How to Listen to the Radio
The ill-covered crisis at an American institution.


John O’Sullivan

As a former executive editor of Radio Free Europe/Radio Liberty, I am accustomed to hearing people say, “Oh, are they still in business? I thought they were a Cold War thing.” Well, the radios were a Cold War thing, of course; and a very successful one, too. They were so successful indeed that, when the Cold War came to an end, such leaders of the new market democracies as the late Vaclav Havel and Lech Walesa asked the U.S. to keep the radios broadcasting until their countries enjoyed both a secure democracy and a genuinely competitive free media market.

That didn’t happen overnight; in some countries it hasn’t happened yet. So RFERL stayed in being but changed in two ways: Its broadcasting “footprint” moved east and south (away from Poland and the Czech Republic, towards Afghanistan, Pakistan, and the Balkans), and it expanded technologically from radio alone into a series of multi-media electronic platforms. Today it broadcasts uncensored news, commentary, and debate to 21 countries in 28 languages and on multiple platforms. And it does so courtesy of the U.S. taxpayer.


I can rattle on like this for some time, if necessary. But rather than my doing so, here’s a link to a report on RFERL by P. J. O’Rourke following a visit he made to our Prague headquarters (given to us in 1995 by President Havel for the princely rent of one dollar annually). This was published two years ago in the World Affairs Journal, but it gives an accurate picture of RFERL, probably until its recent “troubles” and certainly until I left at the end of 2011.

Now, RFERL is something you should know about because U.S. international broadcasting, of which it is one “entity,” will be an increasingly important arm of American influence in the world as Washington copes with its reduced power to intervene militarily, diplomatically, and economically. It’s relatively cheap — less than $1 billion funds the Voice of America, Radio Free Asia, RFERL, the Middle East Broadcasting Network, and the rest. Yes, its immediate impact is variable: Some stations help start revolutions, others register lightly in the public mind. But its real value is less in bringing crowds into the streets than in bringing minds out of a totalitarian or medieval passivity into an environment of free, open stand-up debate. It spreads American values but, even more subversively, it spreads an American mentality — the feeling that a man has a right to express his opinion and to question orders rather than simply to follow them. Its broadcasts create democrats and liberals in advance of liberal democracy. And as a result most of the authoritarian countries to which RFERL in particular broadcasts have liberal and democratic dissident groups who rely on it for intellectual sustenance, links with the outside world (and each other), and simple moral encouragement.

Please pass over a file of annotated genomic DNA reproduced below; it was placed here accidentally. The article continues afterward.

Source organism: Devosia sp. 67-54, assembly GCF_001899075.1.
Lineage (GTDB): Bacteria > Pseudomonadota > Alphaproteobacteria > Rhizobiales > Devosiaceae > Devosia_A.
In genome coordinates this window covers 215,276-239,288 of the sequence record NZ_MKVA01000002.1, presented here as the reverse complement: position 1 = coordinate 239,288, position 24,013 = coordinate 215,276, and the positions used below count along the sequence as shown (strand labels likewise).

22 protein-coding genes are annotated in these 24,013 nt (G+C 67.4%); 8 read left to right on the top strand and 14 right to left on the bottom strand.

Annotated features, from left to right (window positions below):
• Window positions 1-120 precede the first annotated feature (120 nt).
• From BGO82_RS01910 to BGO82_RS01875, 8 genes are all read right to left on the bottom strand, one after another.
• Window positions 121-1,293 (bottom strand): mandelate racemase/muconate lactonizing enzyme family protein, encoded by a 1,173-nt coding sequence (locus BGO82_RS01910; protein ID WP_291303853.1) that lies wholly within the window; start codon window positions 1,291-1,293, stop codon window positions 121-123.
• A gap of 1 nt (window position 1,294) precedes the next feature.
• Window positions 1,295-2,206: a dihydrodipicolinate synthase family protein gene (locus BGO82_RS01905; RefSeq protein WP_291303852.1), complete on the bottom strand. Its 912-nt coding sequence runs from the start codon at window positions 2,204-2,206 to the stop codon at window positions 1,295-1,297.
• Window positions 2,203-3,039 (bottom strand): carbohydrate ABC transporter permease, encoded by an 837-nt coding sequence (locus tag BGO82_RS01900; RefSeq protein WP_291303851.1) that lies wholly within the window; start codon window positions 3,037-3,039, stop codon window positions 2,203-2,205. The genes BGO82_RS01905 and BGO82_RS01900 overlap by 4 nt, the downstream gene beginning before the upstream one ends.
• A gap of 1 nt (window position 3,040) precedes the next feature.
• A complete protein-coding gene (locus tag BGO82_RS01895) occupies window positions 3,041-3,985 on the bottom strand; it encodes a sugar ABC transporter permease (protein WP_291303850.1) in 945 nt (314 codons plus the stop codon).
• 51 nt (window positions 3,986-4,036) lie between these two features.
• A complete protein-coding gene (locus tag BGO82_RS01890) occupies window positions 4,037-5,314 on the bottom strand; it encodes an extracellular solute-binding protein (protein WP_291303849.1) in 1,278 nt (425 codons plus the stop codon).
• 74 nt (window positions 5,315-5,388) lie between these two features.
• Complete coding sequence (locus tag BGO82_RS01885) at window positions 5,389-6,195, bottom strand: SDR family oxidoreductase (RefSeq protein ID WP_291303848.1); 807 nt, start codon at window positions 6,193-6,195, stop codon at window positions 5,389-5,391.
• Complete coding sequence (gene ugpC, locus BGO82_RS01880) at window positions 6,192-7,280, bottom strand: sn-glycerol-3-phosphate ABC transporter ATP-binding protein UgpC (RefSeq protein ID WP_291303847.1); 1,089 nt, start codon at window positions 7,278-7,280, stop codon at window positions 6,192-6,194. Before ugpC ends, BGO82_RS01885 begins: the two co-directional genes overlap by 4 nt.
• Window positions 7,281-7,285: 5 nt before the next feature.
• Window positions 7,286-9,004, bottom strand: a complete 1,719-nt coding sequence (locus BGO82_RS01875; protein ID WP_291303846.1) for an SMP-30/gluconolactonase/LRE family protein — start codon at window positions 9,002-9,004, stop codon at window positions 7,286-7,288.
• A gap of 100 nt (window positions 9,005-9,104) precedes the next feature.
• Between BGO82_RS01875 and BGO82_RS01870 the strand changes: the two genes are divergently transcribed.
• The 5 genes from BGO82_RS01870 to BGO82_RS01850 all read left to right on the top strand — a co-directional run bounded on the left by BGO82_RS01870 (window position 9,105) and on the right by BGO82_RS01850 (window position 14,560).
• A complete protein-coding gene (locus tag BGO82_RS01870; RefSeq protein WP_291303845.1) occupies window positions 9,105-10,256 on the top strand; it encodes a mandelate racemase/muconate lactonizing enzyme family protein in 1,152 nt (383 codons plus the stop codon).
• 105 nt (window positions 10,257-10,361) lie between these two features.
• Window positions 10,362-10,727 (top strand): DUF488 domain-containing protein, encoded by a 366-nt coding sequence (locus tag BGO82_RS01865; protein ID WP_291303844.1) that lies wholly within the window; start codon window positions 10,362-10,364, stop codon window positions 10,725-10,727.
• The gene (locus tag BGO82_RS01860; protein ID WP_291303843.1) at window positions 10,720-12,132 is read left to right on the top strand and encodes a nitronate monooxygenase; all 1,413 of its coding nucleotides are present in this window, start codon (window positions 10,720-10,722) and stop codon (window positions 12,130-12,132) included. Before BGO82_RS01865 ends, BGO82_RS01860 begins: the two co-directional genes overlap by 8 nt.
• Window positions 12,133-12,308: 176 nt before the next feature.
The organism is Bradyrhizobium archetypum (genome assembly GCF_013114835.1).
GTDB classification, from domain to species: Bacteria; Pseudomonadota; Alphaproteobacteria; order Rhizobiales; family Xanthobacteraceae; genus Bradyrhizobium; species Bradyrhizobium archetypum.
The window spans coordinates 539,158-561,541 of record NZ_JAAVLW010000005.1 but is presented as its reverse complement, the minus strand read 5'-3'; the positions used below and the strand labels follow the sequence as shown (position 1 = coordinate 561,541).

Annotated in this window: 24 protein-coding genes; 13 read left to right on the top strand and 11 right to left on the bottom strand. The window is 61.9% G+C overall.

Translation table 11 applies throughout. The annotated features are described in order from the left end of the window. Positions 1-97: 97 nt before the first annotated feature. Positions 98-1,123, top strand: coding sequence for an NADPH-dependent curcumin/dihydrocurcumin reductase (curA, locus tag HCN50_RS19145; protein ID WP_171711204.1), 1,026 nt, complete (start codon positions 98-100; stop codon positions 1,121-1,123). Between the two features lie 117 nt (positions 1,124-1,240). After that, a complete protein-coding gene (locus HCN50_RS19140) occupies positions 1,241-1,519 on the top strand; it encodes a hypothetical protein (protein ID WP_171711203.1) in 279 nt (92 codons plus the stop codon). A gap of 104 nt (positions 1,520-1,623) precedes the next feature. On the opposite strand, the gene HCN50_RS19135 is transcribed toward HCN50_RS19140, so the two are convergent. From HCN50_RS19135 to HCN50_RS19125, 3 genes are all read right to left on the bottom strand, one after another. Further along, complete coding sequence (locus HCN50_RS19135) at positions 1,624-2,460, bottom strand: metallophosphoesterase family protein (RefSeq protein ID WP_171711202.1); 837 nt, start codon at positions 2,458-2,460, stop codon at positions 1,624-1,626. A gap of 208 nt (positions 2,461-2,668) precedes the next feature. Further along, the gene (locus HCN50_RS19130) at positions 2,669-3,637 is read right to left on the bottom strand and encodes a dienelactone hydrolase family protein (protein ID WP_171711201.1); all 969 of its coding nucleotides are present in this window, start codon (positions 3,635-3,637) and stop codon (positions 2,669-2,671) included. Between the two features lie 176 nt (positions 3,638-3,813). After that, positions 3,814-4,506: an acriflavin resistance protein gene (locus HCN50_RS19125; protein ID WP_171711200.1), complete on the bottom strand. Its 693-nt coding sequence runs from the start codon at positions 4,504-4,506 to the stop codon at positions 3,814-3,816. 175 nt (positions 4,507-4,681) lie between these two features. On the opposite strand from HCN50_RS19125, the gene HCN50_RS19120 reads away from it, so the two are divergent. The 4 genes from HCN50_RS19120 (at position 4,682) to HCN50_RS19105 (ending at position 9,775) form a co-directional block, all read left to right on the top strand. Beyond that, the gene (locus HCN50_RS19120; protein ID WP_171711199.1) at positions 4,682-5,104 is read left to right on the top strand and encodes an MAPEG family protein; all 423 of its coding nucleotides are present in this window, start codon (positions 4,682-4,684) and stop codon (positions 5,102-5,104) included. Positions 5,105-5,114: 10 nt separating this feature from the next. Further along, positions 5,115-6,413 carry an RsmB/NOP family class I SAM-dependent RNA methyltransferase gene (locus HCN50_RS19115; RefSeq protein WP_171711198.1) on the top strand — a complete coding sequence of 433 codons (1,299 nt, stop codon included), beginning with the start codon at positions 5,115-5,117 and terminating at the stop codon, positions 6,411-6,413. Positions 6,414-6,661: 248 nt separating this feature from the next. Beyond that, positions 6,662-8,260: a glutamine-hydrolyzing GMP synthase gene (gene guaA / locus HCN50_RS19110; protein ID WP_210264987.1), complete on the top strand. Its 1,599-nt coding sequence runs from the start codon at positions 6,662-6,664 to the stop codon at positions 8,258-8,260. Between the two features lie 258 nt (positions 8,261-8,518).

Russia is one such country — increasingly so as Putin tightens his control over both the opposition and the media. So when 41 journalists were let go from Radio Liberty in Moscow (37 fired, four resigning in sympathy) and the entire community of Russian democratic dissidents from Vladimir Bukovsky to Mikhail Gorbachev erupted in angry opposition, crying betrayal by the U.S., one might have expected that the U.S. and other Western media would immediately pay close and serious attention. Yet these events took place in mid-September, and the mainstream U.S. media began reporting them only last week. This first report was an article on the Wall Street Journal editorial page (by me, as it happens) arguing that the decision of RFERL’s president, Steve Korn, and senior managers to fire the journalists and replace them with a new Russian staff — under a well-known Moscow journalist, Masha Gessen, who wanted to pursue a more “normal” and less “opposition” kind of journalism — was a major mistake on several grounds, notably that it let down the growing opposition to Putin’s growing authoritarianism. But you can read it all here.